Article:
Many locals were saddened to see the demolition/rennovation job that is taking place at the Live Oak Building in downtown Boonville over the past week or so. Previous work had apparently gutted the famous old structure interior and now the outside has undergone a similar fate. It is hoped that the new owners, who run Balo Winery, will have been able to maintain something of the building’s history and integrity.
Meanwhile, here is a brief history of this well-known Valley landmark (from the book ‘Then and Now - an Anderson Valley Journey" by Wes Smoot & Steve Sparks: available at local stores; all proceeds from sales go to The AV Museum and Historical Society).
In the early 1920s, with the rapid increase in the number of automobiles, trucks, and farm machinery, there became a much greater demand for a place to repair these items. On the outskirts of Boonville at that time there was a large barn that stood next to the road on the northeast corner of the junction of the Ukiah road and the main highway through town. This barn belonged to Charles Albert Tarwater, or as he was better known ‘Cat’ (CAT), who decided to convert the barn into a repair and a blacksmith shop. It was an instant success. By 1924, the repair business had grown to the point where Cat needed help so he hired Glenn McAbee, who was a good mechanic and welder, along with Sam Fitch, who was well-versed in the blacksmith trade. This made a trio of expert repairmen. Cat named his successful business “The Live Oak Garage,” surrounded as it was by those so-named trees. The unique photograph below was taken during the winter of 1924-25, one that saw significant snowfall in the Valley. A year later Cat needed to expand his business so he constructed a new building in town.
Today, the spot of the original Live Oak Garage is on the grounds of the Anderson Valley Brewery — in an area on the edge of the brewery’s disc golf course. How times have changed!
The original Live Oak Garage had been a great success, but being on the outskirts of town meant it was not realizing its full potential. As a result, in 1926, Cat and his wife Marie purchased a piece of ground in town and constructed a new building in the heart of the business district. This served as a repair and machine shop as well as having new gas pumps installed, along with an oil storage room and other necessary items to be a full service station. The building was located directly across from the Mendocino County Fair building and it kept its name “The Live Oak Garage.” As can be seen in the photographs below (taken 85 years apart), it was in the heart of the business district, and has remained there ever since, with several stores and businesses in close proximity.
After Cat passed away in 1946, Glenn McAbee, who had worked for Cat all of these years, took over and ran the business for Marie. Around this time, Glenn’s son, Richard (Dick), got out of the service after World War II and went to work as a mechanic with his father. In 1962, Dick quit the garage and went to work with the California Division of Forestry as a mechanic. After Glenn passed away in 1965, Marie closed the shop, and sometime later she sold the place. It was initially converted into a private school, but for many, many years it operated as a church, right up until a couple of years ago.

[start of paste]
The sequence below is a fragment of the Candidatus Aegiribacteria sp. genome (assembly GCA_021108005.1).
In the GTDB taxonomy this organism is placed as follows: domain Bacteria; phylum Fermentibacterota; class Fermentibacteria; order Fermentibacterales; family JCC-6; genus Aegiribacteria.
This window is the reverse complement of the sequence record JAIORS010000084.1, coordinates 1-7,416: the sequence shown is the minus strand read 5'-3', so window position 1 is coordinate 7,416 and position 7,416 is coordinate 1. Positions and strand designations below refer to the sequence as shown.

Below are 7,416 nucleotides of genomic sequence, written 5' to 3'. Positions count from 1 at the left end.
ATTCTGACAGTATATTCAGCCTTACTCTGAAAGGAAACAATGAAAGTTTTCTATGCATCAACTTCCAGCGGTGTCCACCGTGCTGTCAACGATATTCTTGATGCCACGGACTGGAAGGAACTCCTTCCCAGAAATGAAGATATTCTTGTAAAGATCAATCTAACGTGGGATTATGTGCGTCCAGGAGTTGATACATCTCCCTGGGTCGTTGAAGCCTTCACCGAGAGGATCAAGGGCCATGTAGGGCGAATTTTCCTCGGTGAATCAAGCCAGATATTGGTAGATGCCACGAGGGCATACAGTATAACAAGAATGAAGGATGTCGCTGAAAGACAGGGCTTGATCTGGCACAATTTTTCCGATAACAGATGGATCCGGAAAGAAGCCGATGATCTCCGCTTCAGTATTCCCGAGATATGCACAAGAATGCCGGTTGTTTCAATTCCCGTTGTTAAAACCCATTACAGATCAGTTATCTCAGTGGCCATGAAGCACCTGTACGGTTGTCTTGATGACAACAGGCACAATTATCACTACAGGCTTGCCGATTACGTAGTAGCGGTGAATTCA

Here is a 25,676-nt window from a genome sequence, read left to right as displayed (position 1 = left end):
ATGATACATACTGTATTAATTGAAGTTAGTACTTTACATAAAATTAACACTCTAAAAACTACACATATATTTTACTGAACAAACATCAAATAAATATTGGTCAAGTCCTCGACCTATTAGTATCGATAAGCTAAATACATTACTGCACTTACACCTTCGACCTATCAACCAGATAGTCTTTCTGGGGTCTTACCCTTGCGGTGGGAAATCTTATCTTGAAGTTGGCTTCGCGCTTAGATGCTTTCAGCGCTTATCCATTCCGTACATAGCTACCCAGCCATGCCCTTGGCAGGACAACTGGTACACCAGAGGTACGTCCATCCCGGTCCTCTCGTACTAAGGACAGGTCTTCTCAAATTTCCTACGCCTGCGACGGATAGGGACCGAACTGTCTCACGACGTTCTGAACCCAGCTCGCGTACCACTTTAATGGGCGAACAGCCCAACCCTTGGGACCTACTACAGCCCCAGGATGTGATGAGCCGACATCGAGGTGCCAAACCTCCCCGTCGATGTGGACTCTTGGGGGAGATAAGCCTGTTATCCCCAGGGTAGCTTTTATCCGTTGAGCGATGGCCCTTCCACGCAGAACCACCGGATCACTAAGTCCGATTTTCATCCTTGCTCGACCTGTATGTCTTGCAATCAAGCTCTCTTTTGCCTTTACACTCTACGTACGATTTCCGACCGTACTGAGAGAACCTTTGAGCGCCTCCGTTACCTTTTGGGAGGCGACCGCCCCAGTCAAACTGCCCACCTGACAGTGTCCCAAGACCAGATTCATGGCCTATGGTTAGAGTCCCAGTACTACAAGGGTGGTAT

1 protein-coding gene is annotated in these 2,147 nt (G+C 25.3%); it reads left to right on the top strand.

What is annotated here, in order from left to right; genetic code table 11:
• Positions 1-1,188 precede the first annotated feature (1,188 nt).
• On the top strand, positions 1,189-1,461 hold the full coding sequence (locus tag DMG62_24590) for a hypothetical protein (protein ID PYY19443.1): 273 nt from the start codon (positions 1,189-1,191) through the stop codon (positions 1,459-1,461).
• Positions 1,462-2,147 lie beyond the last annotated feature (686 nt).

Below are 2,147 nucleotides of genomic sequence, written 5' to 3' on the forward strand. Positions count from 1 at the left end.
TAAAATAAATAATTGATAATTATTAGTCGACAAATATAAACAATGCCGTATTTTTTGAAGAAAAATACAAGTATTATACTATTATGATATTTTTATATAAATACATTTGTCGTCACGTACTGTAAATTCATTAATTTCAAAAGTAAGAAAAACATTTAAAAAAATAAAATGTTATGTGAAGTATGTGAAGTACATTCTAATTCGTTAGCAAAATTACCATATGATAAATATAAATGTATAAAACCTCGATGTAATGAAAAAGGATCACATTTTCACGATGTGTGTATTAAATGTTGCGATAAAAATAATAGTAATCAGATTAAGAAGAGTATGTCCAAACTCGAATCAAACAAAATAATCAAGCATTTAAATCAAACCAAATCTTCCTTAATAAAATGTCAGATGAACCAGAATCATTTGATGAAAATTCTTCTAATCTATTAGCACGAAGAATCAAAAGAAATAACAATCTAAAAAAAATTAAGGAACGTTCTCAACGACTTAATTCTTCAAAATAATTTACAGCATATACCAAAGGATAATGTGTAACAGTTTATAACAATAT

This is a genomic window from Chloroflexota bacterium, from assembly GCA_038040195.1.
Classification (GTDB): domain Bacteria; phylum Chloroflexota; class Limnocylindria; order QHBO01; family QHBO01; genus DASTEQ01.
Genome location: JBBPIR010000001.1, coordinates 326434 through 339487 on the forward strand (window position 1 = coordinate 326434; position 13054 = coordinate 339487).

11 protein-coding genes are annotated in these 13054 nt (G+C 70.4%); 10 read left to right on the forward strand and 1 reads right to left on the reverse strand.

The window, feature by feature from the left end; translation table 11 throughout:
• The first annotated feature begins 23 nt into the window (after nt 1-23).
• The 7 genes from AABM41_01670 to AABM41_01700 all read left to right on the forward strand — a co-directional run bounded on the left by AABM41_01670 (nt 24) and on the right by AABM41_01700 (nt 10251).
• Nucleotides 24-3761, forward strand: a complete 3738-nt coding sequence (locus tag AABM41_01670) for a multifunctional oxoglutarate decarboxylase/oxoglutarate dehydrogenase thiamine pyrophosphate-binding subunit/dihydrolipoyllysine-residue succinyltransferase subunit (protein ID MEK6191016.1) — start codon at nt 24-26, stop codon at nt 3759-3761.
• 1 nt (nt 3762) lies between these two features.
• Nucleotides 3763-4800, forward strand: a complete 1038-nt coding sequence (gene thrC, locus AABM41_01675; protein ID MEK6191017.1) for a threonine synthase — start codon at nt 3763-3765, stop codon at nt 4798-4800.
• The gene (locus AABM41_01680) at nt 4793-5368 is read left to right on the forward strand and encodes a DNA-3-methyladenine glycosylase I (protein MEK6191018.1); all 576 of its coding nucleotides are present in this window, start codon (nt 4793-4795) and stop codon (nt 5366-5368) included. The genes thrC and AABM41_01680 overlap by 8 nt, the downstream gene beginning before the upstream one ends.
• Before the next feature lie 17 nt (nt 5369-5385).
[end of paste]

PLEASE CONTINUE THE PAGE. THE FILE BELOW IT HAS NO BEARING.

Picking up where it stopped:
Recently the building was bought by a winery and is rumored to be the future location of various retail outlets - tasting room/deli/gift shop???. We shall see, but whatever it may be, let’s hope that the new owners are able to leave some semblance of this grand old building standing - as long as that happens then the name of “The Live Oak” will live on….
PS. The unusually shaped hill, with tentacle-like ridges on every side, about a mile north of Boonville, clearly visible on the east side of Highway 128, is Tarwater Hill, named after Cat’s father, Henry ‘Tommy’ Tarwater who had lived on the hill at least as far back as the 1920s. Valley old-timers will not hear of it being referred to as “Octopus Hill,” a name that arose following the “hippy invasion” of the late 60s and 70s for reasons that are vaguely understandable if you stare at it long enough and are perhaps ‘under the influence’!
(NOTE: The unique logo on the building’s front was added in the 1980s by those two buddies and “partners-in-both-‘crime'-and-art,” Wayne Ahrens and Tom English. Photographs were recently taken of this artwork before it was unavoidably destroyed and it is hoped that, despite Wayne’s passing (in 2001), it can be replicated by Tom, Wayne’s sister Cindy Hollinger, and perhaps his other sister Patti too, and returned to the building’s exterior facade at some point).